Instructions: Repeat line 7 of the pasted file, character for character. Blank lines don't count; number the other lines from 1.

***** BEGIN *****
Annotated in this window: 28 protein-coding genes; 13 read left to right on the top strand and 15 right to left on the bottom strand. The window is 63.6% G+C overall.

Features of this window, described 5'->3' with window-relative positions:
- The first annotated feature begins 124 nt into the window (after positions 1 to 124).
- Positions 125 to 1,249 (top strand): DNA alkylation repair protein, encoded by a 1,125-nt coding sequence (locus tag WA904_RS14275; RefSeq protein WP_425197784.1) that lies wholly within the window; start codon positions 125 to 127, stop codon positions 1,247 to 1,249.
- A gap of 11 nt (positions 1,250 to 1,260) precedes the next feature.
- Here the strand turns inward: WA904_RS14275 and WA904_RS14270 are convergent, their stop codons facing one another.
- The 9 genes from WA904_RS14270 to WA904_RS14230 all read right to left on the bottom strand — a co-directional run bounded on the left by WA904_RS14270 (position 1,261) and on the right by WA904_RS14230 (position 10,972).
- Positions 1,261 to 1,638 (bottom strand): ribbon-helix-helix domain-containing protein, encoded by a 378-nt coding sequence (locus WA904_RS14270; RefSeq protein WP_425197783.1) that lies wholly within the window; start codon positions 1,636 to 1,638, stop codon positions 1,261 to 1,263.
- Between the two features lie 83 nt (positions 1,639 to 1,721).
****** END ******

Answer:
- The 9 genes from WA904_RS14270 to WA904_RS14230 all read right to left on the bottom strand — a co-directional run bounded on the left by WA904_RS14270 (position 1,261) and on the right by WA904_RS14230 (position 10,972).